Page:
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Comments (7) Posted 03.08.13 | PERMALINK | PRINT

Rob Walker

The Panic Option


Panic is a special occasion. Or at least it ought to be something far less routine than, let’s say, unlocking a car door. But I recently found myself thinking about panic several times a day, as a result of a set of rental-car keys.

Our actual car is rather venerable, so I’m used to old-school analog keys. But over the years I’ve of course become familiar with the buttony-fob variety, and I’d noticed (without thinking much of it) that these often include a red button that I assume causes some sort of piercing shriek to frighten away a threat or summon help in a moment of … panic. I don't know how commonplace this variety of key has become, but it's curious to think of walking around with a panic button in one's pocket as a routine phenomenon.

Anyway, this most recent set of keys is the first I’ve encountered that replaces the familiar slender metal blade with a squatty plastic one. This style appears to have originated at Mercedes (correct me if I’m wrong, and as long as I came across this during my search I may as well share with you the most boring listicle on the internet: Top 10 Car Keys). As a functional matter, you still slide it into a slot and twist to start the ignition.

But as you can see, the button layout of this key gives quite a bit of prominence to the Panic option: Not only is it the mandatory red, it’s bigger and much more invitingly pressable than other choices. Aggressive and shouty, it overwhelms the ho-hum buttons below. Thus, every time I locked or unlocked the rental car's door, or started it up, I treated the key gingerly. Instead of a comforting signal of safety, the panic button was a constant irritant, making me slightly tense.

It seems to me that panic, being a special occasion, ought to be separated from routine functionalities. Perhaps this button could be on the other side of the blade-block.

Or perhaps the designers of this object don’t see panic as a special occasion at all: Perhaps, influenced by Shawn Wolfe, for instance, they view panic as the existential status quo of contemporary life. If a jittery culture seems bent on keeping us on edge, always nervous about what we’ve missed, what hidden threats lurk where, what life we are failing to attain and why, then why not represent that in a handy button we look at many times a day, one that practically begs to be pressed?

Come to think of it, what I probably need in my pocket is a button, soothing and blue, that says “Calm Down.”

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Comments (7)   |   JUMP TO MOST RECENT >>

I pass along this comment emailed to me by a reader:

"Had to write to let you know that I've spent more time than I care to admit trying to search the internet for ways to disable the Panic button feature of my Prius keys. I keep those keys in a pants pocket. Sit wrong and your car squawks unrelentingly a noise which I actually believe should be prohibited by law (or vigilante justice) in every state and locality in the land. Turns out there is no way to disable PANIC."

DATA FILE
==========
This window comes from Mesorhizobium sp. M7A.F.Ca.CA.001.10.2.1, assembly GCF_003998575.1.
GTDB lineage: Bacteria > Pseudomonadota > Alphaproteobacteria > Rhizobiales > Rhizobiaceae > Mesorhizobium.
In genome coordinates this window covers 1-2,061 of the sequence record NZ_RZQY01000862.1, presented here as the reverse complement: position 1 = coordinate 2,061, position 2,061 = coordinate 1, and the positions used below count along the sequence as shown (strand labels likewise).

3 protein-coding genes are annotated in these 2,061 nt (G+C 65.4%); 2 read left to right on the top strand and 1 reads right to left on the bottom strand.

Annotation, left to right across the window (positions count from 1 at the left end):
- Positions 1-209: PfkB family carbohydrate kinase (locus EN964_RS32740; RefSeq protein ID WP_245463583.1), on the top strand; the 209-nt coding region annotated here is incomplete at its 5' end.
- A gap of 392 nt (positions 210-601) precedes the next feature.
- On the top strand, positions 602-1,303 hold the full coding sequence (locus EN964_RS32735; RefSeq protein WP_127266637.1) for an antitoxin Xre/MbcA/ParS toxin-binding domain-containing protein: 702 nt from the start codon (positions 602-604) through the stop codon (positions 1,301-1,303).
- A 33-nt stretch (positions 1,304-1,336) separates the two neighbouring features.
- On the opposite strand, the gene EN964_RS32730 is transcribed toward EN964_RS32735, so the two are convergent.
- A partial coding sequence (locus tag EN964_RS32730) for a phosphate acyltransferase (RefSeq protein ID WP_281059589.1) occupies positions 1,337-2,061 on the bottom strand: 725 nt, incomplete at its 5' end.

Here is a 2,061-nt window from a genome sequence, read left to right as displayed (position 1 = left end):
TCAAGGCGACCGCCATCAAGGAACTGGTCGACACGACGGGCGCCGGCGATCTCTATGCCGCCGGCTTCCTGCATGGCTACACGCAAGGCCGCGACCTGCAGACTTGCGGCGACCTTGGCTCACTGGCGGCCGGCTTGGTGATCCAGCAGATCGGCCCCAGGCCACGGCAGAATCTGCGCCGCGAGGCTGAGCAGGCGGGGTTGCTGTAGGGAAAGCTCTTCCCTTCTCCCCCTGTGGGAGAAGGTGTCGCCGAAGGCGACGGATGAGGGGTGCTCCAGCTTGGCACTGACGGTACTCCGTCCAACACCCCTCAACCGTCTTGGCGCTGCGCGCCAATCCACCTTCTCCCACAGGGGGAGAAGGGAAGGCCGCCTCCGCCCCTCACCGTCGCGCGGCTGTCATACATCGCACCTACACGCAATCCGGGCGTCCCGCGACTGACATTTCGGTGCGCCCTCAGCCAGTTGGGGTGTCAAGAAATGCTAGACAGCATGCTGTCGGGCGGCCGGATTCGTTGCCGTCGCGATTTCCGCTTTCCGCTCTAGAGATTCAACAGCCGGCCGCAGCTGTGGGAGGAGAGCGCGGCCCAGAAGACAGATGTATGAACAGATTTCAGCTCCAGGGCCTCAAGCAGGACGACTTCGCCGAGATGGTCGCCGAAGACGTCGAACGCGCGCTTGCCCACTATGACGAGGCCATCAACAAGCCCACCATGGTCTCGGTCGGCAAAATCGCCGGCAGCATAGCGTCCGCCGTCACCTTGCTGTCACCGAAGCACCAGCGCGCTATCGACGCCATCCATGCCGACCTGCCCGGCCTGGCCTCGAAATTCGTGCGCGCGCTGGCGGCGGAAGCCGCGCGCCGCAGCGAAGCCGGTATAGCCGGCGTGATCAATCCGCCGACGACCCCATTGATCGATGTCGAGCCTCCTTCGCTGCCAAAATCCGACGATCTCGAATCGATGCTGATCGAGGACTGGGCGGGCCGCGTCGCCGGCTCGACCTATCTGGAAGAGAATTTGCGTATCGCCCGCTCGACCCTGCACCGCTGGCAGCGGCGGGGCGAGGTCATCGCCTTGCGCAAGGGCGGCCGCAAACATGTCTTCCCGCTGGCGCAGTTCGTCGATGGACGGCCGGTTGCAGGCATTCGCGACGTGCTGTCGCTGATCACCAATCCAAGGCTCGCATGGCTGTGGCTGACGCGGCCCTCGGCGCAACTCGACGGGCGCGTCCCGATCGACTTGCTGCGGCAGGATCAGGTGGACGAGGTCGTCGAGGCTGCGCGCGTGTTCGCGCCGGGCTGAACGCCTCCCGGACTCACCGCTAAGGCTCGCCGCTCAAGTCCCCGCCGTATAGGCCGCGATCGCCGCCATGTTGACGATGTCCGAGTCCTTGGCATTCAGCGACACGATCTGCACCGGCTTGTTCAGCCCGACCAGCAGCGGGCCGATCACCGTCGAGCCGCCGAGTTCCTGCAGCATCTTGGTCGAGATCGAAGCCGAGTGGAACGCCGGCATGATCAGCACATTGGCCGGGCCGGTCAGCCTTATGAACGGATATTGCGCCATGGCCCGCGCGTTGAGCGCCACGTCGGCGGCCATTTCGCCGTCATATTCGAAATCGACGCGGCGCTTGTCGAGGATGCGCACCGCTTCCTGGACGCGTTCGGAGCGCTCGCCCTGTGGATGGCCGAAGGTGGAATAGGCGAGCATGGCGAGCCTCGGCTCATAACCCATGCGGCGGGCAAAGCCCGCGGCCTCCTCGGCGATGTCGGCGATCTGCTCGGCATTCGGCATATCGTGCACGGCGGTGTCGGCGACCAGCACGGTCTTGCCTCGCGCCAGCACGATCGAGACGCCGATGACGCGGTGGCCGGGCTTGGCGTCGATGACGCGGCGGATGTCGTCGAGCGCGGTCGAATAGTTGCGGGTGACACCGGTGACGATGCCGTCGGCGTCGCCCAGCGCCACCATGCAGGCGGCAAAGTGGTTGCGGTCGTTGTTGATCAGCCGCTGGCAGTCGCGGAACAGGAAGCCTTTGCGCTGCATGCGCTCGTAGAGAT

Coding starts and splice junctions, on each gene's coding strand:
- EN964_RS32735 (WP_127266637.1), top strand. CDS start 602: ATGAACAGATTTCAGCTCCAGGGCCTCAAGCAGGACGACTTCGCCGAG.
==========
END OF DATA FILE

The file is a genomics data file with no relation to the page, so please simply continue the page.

Rob Walker
03.10.13 at 04:20

Red and thumb-shaped... the most ergonomic of all the buttons in your photo.... and you're right: "panic" is an oddly hysteric term for what they really intend as an all-purpose emergency alarm button. Panic Now.
BeachPackagingDesign
03.10.13 at 08:16

Rob you DO have a “Calm Down” button “!”
Your remote can lower your car’s windows on a hot and muggy day, so you can air out the car before getting in. The trick involves pressing the remote’s unlock button, releasing it, then pressing it again and holding down. In my car — the sunroof also opens and I can’t help but smile.
Carl W. Smith
03.10.13 at 11:49

Or... the conversely-oriented big red "that was easy®" button from Staples that simply enables an otherwise entirely useless piece of plastic to reassure my sanity.
prs
03.12.13 at 10:32

Worlds collide: http://fredandfriends.com/products/view/category/best-seller/chill-baby-panic-button-pacifier
check
03.12.13 at 07:49

check, that is hilarious. and prs: I thought about the Easy Button while writing this, but couldn't figure out how to connect it. (I actually wrote about it, long ago: http://www.nytimes.com/2006/12/17/magazine/17wwln_consumed.t.html.) Carl W. Smith: My real car has no remote control-ness or automatic buttons at all, and I certainly don't have a sunroof. But I can manually roll the windows down to cheer up on nice days. I'll do that.
Rob Walker
03.14.13 at 04:14



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Rob Walker is a technology/culture columnist for Yahoo News. He is the former Consumed columnist for The New York Times Magazine, and has contributed to many publications. He is co-editor (with Joshua Glenn) of the book Significant Objects: 100 Extraordinary Stories About Ordinary Things, and author of Buying In: The Secret Dialogue Between What We Buy and Who We Are
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